San Francisco’s Highway Wolf Releases New EP

San Francisco’s Highway Wolf, led by Mick Hellman of the band Wreckless Strangers, debuts with the EP collection Purdie’s Dream. Anyone desiring or expecting original material may be disappointed as this five-track first release features covers of well-established classics, but any listener with a love for re-invention will be floored by Highway Wolf’s take on these venerable stalwarts.


Produced by Hellman’s frequent collaborators Amber and Tal Morris, Highway Wolf drafts several Bay Area musical luminaries into the fold to help realize these performances. The overall sound of the five tracks defaults to a “classic country” sound, but there are strands of rock and, particularly, blues arising from the cuts. Opening with his take on Steve Winwood’s 80s comeback hit “Back in the High Life” is a relatively bold move on several levels.

A performer isn’t just contending with Winwood’s shadow when they tackle this track. They’re facing off, as well, with Warren Zevon’s aching cover a little over ten years after Winwood’s original. Hellman, as elsewhere during the EP, isn’t interested in reproducing either earlier performance. Instead, he approaches the track as a quasi-country-tinged shuffle. Dave Zirbel’s steel guitar contributions act practically as another singer, albeit wordless. It’s a testament to the elasticity of Winwood’s classic that it continues to thrive even after such an adaptation.

Barbara Higbie’s piano and Hellman’s drumming work together to give his cover of Joe Walsh’s “In the City” an unique Little Feat-like vibe. Hellman chose each of the EP’s five cuts along emotional thematic lines. “In the City” invokes an artistic representation of his day-to-day struggles to get by, but the loose yet confident approach Hellman and his cohorts adopt performing the song belies this. The contrast makes for compelling listening.

His version of Cat Stevens’ “Father and Son” traffics in dualities. Hellman uses the song as a vehicle for exploring the contrasts between himself as a father, a son, a wild spirit, and a settled soul. Country and blues music influences collide here with memorable results and he deserves kudos for a varied vocal approach that recalls Stevens, among others. The backing vocals are a tasteful yet exquisite touch and Austin De Lone’s brief keyboard contributions deepen the performance.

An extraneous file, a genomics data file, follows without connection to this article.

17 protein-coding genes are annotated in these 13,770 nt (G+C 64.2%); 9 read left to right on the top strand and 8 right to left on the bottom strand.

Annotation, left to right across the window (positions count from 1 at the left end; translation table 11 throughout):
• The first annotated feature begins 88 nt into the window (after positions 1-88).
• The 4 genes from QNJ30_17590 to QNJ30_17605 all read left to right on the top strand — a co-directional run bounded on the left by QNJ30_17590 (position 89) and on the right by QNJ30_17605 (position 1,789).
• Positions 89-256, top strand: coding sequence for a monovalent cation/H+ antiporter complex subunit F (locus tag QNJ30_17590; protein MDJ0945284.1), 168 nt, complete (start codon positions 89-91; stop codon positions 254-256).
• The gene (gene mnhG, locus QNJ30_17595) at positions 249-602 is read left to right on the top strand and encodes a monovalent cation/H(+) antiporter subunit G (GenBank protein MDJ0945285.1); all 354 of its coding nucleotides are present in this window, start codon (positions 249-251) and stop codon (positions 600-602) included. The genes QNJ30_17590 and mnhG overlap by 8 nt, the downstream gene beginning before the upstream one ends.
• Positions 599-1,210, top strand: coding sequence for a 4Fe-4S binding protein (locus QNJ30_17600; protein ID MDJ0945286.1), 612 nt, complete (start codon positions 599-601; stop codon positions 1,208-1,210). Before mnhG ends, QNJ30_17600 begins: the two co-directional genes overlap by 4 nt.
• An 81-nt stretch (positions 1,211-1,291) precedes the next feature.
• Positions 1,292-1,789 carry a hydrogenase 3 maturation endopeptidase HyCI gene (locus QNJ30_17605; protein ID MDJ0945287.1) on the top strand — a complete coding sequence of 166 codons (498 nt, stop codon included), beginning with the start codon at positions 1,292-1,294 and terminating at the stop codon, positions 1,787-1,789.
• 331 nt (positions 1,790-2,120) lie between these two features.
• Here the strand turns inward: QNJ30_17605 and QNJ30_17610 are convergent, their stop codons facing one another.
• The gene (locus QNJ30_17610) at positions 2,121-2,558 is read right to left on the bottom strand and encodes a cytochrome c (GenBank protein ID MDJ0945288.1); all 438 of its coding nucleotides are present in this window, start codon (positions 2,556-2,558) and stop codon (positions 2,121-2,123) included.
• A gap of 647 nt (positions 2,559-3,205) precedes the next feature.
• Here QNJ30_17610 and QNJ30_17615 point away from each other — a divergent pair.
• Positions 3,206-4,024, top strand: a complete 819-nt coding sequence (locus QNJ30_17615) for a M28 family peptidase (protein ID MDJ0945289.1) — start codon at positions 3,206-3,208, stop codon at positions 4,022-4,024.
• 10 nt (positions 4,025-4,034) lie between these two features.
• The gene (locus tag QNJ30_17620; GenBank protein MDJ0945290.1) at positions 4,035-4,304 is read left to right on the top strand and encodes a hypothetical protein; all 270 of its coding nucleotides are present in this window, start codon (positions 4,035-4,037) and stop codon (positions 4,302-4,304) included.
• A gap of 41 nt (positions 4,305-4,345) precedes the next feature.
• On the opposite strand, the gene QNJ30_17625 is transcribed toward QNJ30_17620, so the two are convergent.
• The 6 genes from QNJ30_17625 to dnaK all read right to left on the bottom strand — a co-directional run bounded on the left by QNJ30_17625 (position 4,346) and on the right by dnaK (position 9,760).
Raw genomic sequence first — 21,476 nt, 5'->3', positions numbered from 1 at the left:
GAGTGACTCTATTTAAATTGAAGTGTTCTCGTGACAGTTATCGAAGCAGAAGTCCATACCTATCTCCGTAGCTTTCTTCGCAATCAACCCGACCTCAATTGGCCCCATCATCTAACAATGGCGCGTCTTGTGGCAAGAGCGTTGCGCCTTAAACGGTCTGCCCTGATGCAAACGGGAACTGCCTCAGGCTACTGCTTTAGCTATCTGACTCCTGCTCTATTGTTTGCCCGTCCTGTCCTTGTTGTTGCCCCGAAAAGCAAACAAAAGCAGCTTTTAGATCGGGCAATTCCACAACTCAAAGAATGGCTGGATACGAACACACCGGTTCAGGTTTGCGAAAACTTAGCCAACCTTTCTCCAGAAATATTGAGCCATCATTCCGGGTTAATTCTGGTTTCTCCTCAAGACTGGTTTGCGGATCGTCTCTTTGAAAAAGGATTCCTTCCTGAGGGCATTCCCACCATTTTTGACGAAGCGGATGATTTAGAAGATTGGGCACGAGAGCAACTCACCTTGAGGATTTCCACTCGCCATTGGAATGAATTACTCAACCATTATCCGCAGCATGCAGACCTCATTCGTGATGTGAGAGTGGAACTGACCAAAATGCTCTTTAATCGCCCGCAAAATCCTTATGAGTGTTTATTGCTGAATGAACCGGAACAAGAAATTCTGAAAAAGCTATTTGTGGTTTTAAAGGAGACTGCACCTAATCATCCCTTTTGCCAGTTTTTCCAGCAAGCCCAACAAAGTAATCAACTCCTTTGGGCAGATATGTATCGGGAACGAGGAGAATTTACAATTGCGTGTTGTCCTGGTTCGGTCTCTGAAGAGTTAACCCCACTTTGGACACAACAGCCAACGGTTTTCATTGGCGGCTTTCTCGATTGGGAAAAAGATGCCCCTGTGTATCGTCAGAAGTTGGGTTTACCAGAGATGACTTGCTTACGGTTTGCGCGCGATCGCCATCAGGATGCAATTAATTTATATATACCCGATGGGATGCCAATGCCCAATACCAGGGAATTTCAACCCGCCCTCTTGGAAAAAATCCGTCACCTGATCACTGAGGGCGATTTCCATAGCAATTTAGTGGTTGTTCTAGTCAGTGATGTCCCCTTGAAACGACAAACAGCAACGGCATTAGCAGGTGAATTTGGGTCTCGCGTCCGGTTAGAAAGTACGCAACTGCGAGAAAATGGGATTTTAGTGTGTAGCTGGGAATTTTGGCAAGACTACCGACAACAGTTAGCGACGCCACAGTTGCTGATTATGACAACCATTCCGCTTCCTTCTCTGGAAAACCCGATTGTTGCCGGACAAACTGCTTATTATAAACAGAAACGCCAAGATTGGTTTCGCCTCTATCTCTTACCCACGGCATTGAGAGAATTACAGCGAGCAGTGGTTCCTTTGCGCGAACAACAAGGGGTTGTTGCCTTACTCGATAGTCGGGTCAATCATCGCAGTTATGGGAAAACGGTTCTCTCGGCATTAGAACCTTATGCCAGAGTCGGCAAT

The first of two Fleetwood Mac covers, “Blue Letter” hails from the legendary band’s first album with Stevie Nicks and Lindsay Buckingham. It’s a full-throated rocker that invokes Hellman’s search for personal happiness and romantic love. Divorce the performance, however, from such thematic concerns and Highway Wolf’s take on the neglected Mac classic stands on its own as a superb re-envisioning of the earlier work.

He concludes the release with “Silver Springs”. It’s another of the album’s bold moves to pick a track so thoroughly identified with a female singer, in this case Stevie Nicks, and achieve the same musical and poetic resonance with a male vocal. It has a lighter touch than the Mac’s performances of the same song and revisits the country/Americana vibe so prevalent during the EP’s earlier songs. Highway Wolf’s Purdie’s Dream repurposes the past for the present with dazzling results. 

Nicole Killian

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Nicole loves to go cross country skiing, swimming, reading and critiquing books, listening and critiquing music, some culinary arts, pottery, spending time with my daughter, cheesy horror films.

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